- June 19, 2014
- Posted by: Joel Firestone (G-Net Consulting)
- Category: News
Over 30,000 identity thefts occur each day with one quarter of these happening to people who are on vacation or traveling. Now that we are in the height of vacation travel, there are some fairly simple steps you can take to make sure this does not happen to you.
Be proactive. Don’t wait for your bank or credit card company to call and tell you they have detected suspicious activity on your cards. Prior to leaving, call your bank and the companies of the cards you are taking with you and let them know your travel dates and destinations. Most banks and credit card companies are happy to monitor your accounts as they don’t want to be liable for fraudulent charges.
Minimize your wallet by taking only the credit cards you will use, preferably only 1 or 2. Do not take your checkbook unless absolutely needed and never travel with your social security card or ATM pins.
When making purchases while traveling, if given the option of using credit or debit always choose credit. It’s faster and easier to recoup fraudulent charges from a credit card. Also, ATM machines at established banks are more closely monitored for skimming mechanisms than those out in the public, so be selective.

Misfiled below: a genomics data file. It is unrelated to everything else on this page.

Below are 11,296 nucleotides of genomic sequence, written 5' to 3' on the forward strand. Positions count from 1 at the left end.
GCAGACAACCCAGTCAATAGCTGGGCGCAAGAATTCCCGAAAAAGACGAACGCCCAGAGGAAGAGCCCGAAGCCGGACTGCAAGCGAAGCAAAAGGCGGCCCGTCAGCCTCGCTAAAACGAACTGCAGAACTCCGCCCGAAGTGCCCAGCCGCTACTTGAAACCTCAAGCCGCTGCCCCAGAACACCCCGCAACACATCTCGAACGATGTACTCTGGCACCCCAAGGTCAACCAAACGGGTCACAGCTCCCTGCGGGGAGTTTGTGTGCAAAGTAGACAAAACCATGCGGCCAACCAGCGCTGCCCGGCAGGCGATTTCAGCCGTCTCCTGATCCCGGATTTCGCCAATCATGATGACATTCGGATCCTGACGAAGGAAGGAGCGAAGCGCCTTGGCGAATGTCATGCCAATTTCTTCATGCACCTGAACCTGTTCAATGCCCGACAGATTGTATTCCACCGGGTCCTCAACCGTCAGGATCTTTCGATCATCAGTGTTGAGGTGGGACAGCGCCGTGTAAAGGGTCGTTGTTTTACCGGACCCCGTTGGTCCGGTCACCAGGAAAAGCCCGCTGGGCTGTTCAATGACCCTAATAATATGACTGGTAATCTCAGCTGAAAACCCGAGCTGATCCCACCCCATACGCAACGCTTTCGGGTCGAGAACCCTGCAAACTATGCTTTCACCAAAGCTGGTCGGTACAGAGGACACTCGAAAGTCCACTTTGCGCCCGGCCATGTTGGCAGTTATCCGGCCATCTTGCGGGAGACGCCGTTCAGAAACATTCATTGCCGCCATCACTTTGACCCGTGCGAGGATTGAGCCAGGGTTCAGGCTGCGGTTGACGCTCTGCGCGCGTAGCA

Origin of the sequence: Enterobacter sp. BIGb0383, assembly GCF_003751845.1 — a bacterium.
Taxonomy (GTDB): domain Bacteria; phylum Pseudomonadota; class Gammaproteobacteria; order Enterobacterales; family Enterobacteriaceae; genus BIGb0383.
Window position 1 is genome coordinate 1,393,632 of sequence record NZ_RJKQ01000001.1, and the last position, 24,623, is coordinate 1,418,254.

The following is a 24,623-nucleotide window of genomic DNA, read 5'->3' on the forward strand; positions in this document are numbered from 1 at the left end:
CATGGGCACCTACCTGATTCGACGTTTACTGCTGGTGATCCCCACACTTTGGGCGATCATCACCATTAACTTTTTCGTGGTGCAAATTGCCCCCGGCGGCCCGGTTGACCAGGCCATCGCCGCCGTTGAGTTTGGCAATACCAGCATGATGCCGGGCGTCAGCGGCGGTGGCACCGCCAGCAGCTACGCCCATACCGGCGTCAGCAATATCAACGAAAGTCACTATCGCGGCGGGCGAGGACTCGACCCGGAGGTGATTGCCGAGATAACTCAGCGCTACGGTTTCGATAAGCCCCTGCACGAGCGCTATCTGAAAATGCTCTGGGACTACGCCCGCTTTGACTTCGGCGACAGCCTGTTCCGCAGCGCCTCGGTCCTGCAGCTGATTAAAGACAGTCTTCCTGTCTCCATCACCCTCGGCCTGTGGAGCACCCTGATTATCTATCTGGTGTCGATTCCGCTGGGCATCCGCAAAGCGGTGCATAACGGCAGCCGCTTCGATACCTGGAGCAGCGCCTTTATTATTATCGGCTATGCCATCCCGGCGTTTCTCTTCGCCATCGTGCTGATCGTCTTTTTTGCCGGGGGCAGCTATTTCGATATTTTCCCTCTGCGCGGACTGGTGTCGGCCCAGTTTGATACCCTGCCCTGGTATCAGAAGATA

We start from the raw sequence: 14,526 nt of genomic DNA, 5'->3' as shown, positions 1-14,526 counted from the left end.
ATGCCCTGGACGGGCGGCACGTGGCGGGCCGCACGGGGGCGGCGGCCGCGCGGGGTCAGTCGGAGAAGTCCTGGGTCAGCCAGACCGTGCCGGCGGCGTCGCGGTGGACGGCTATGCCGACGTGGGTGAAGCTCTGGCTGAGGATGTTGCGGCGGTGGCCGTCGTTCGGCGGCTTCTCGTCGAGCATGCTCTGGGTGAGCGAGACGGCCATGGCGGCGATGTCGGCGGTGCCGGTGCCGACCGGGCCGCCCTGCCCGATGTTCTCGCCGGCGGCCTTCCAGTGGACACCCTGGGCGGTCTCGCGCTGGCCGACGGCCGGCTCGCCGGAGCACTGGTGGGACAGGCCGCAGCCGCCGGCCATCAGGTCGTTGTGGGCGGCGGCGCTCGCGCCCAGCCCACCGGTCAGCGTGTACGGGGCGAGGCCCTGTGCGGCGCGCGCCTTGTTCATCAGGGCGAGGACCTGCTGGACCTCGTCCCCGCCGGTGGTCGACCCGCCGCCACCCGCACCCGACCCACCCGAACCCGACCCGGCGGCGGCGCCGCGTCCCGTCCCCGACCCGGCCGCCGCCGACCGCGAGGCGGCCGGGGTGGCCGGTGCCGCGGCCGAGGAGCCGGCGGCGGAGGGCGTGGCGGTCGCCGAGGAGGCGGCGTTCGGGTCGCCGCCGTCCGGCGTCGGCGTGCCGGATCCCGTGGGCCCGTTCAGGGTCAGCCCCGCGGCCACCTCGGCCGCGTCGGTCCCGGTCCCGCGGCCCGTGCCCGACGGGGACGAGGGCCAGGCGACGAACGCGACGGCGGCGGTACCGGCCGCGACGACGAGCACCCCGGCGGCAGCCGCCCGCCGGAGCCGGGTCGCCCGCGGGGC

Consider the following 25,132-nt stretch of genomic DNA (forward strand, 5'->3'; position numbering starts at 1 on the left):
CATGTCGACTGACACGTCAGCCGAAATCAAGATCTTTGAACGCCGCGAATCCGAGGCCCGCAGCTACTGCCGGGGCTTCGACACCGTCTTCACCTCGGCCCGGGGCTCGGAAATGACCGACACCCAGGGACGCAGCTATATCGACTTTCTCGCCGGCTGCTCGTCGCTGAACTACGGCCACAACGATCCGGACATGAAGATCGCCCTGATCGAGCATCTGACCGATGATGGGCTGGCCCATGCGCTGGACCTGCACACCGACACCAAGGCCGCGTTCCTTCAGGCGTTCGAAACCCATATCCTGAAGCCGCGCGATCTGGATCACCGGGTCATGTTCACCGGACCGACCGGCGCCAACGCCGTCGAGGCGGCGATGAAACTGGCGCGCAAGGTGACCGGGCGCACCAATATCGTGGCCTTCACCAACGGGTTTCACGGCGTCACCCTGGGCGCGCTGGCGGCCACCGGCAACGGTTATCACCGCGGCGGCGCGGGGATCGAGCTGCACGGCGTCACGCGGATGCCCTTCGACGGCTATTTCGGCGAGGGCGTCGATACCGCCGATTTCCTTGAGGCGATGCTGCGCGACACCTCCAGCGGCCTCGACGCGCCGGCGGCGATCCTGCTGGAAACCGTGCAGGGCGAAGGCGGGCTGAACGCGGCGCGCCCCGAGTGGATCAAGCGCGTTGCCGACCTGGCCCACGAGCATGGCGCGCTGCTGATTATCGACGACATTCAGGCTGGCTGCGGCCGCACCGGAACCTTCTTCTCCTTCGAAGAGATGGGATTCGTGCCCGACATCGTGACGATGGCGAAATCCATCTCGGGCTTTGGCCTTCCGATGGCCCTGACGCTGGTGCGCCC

Leave the laptop at home, unless you are traveling for business and really need it. Laptops usually have a lot of information stored in them that you do not want other people to have access to. Besides who really wants to check their email while sitting on a beach in Mexico! Also be very careful if you use a hotel computer that could remember passwords, logins and account numbers. If you do have to travel with a laptop be sure the connections you use are secured.
Make use of the hotel room safe for passports, extra traveler’s checks, etc.
When you are out and about for the day take only what you will need for the day. It is also wise to make copies of your passport and other important documents you may have with you. Leave one copy at home and take the other with you. Having copies will make it easier to replace them if the originals are stolen.
Have your mail stopped and kept at the post office until you return. A neighbor may offer to pick up your mail but if anyone has figured out you are really gone it will be much easier for them to pick it up before the neighbor gets there.
No social networking! Do not Tweet or post on Facebook or any other social networking site that you are gone, for how long or where you are. This is an open invitation for someone to break into your home.
Put fraud alerts on your credit reports. You can put a 30 day fraud alert on each of your credit reports that will force creditors to contact you if someone tries to open up a new account using your social security number. You can do this at each of their web sites: www.experian.com, www.transunion.com, and www.equifax.com.
Traveling for business or fun is an everyday part of life, but perhaps not as safe as it used to be in the cyber world we live in. Take a few precautions and don’t let a possible identity theft ruin your much needed vacation!